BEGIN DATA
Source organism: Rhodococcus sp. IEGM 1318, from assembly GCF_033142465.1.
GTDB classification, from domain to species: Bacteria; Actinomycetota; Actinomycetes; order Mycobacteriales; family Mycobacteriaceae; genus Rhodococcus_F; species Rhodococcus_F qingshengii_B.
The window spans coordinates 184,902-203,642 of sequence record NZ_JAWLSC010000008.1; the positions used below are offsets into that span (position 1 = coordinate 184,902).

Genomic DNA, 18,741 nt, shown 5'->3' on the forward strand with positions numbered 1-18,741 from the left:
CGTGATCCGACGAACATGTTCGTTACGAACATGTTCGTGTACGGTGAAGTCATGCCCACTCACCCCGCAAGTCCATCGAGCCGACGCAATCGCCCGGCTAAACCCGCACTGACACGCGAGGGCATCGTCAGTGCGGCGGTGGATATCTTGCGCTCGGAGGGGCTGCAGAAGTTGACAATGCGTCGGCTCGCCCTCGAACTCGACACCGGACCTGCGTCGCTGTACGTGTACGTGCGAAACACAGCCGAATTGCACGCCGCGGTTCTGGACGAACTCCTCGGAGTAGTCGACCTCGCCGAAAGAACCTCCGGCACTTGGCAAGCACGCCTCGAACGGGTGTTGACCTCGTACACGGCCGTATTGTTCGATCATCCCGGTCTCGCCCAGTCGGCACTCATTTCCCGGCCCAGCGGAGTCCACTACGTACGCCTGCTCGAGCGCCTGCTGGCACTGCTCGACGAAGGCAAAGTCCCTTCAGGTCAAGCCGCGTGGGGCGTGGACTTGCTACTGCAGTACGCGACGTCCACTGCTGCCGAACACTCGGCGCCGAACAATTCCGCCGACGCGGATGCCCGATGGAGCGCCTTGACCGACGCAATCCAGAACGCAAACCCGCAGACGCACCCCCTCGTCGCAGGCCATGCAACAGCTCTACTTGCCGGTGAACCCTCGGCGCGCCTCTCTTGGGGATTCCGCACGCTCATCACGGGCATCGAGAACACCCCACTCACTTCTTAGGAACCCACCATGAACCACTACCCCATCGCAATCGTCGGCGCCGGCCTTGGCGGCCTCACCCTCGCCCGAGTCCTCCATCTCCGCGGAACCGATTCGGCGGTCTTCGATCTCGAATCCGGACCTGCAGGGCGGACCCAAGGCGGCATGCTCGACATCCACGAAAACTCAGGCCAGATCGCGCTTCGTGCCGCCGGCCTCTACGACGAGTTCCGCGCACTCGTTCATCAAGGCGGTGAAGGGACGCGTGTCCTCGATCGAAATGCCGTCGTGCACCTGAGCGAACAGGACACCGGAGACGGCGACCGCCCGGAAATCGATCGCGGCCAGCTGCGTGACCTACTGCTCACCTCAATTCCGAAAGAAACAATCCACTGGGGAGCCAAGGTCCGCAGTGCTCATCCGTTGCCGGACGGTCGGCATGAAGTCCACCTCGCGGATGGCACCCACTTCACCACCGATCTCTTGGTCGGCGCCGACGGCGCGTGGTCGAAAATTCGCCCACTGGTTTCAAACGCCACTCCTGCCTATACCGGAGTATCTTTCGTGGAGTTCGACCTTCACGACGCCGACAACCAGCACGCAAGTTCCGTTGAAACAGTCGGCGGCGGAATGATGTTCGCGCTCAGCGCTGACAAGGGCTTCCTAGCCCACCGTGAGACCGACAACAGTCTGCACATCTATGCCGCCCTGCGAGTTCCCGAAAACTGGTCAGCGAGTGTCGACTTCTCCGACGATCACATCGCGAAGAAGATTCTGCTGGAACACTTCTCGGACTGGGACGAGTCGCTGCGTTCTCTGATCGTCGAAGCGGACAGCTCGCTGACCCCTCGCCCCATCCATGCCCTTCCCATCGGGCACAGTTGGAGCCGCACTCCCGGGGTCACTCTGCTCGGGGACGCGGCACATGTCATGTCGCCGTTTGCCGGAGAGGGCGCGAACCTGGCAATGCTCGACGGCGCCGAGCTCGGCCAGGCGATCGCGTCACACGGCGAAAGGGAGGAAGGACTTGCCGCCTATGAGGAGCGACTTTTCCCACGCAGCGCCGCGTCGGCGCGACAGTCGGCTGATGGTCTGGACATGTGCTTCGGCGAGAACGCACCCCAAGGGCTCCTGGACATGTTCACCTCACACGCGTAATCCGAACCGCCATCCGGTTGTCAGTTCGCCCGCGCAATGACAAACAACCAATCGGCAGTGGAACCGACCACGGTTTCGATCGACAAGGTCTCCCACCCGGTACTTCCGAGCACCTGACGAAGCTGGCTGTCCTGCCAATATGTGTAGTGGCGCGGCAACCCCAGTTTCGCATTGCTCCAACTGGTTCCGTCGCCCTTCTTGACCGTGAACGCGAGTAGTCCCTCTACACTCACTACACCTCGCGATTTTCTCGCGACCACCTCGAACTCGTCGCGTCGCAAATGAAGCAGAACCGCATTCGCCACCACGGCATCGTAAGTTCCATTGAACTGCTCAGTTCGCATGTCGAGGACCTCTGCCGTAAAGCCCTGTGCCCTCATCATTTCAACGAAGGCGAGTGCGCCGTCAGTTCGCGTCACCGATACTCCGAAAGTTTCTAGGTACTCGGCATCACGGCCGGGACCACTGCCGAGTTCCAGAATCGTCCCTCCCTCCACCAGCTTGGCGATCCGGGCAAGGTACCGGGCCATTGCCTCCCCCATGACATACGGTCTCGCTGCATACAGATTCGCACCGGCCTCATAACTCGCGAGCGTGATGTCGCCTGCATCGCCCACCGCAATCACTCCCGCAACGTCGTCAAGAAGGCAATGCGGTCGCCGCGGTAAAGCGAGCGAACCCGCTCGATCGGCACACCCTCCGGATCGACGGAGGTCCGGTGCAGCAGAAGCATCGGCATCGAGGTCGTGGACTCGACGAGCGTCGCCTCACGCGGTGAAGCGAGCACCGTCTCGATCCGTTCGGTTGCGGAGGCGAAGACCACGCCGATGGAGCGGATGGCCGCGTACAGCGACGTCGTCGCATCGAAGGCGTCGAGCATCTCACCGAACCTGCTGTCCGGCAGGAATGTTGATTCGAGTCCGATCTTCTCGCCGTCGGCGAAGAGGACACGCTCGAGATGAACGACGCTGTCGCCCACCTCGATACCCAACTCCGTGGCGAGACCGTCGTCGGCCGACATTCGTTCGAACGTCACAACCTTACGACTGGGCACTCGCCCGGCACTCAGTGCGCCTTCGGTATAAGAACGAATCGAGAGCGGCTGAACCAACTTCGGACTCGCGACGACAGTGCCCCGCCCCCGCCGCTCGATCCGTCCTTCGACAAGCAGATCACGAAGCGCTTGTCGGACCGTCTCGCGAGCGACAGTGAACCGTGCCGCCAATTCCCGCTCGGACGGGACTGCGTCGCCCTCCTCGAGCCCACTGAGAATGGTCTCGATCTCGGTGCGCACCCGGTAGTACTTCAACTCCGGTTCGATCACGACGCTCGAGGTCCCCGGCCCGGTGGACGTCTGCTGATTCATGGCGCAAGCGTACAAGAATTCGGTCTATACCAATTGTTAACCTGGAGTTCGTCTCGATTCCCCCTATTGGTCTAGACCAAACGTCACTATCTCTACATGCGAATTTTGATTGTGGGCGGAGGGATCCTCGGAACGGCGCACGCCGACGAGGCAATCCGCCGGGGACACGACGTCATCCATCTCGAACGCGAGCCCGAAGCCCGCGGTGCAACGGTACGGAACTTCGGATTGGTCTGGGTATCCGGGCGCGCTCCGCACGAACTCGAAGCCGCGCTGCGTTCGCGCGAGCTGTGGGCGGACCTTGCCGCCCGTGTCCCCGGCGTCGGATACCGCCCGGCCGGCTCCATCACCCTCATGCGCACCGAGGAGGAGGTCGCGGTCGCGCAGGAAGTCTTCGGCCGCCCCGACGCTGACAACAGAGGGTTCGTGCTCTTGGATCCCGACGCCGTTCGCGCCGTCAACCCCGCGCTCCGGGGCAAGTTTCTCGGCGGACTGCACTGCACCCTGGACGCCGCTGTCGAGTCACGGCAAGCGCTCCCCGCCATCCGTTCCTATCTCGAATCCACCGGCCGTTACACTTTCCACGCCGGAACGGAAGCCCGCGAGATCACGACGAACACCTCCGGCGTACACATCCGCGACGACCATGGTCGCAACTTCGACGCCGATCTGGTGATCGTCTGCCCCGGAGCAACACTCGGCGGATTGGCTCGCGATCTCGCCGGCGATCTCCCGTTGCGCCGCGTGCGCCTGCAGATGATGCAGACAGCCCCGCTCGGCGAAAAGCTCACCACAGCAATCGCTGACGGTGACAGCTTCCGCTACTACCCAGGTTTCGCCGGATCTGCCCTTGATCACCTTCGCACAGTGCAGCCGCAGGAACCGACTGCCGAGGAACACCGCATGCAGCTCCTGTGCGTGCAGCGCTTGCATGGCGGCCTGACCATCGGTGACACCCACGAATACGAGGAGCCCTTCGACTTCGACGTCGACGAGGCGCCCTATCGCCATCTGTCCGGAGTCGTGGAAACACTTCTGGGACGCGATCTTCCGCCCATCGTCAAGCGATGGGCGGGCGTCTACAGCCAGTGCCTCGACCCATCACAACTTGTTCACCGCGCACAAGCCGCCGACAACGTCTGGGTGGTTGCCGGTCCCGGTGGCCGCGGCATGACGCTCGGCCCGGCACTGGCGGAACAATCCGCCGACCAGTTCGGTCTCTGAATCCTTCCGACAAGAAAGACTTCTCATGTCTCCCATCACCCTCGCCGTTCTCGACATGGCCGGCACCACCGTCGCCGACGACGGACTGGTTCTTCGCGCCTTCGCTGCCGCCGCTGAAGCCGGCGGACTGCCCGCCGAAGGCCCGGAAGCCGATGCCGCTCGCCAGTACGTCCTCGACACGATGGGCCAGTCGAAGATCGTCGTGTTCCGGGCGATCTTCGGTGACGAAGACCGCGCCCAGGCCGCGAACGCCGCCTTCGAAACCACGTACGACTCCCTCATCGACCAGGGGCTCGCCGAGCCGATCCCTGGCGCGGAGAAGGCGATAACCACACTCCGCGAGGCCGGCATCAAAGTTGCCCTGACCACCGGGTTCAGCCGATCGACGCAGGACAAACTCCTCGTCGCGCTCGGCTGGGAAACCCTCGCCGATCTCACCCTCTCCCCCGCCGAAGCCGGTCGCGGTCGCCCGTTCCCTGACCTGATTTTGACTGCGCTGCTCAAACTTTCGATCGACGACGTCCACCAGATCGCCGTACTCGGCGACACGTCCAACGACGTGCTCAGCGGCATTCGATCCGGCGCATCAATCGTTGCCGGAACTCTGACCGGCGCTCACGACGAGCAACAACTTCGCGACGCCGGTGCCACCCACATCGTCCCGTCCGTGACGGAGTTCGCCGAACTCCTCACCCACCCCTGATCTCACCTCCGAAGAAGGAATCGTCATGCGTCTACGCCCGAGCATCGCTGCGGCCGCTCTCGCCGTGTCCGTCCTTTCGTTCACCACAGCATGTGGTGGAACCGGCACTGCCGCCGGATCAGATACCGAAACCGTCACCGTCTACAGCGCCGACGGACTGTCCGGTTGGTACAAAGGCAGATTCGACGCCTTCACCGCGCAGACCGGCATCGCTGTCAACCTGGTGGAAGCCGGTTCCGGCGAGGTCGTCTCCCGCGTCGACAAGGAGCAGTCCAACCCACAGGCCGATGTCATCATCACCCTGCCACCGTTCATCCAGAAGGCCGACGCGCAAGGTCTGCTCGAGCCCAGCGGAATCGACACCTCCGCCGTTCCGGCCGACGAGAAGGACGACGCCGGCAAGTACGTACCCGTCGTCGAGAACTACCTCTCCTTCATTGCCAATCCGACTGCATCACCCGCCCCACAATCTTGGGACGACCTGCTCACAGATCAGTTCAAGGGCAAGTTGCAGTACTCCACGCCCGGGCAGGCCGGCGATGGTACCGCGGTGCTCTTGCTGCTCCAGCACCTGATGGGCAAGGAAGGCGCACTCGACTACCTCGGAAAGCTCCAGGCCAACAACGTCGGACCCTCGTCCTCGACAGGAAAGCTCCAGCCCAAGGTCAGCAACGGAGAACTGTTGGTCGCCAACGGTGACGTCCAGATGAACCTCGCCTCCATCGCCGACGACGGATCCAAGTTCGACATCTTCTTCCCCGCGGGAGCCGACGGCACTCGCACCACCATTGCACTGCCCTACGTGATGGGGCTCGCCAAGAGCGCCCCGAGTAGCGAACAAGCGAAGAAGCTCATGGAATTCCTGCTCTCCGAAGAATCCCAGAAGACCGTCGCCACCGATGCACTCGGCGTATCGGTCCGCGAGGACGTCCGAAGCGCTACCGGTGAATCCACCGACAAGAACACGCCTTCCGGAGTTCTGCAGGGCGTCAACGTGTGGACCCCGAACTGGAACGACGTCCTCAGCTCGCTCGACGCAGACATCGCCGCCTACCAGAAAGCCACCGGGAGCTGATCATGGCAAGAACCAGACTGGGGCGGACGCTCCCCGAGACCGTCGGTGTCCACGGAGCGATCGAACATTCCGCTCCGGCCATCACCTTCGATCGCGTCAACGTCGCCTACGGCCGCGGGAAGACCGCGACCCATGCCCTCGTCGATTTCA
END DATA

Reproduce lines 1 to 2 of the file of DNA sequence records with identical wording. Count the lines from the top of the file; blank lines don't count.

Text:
Source organism: Rhodococcus sp. IEGM 1318, from assembly GCF_033142465.1.
GTDB classification, from domain to species: Bacteria; Actinomycetota; Actinomycetes; order Mycobacteriales; family Mycobacteriaceae; genus Rhodococcus_F; species Rhodococcus_F qingshengii_B.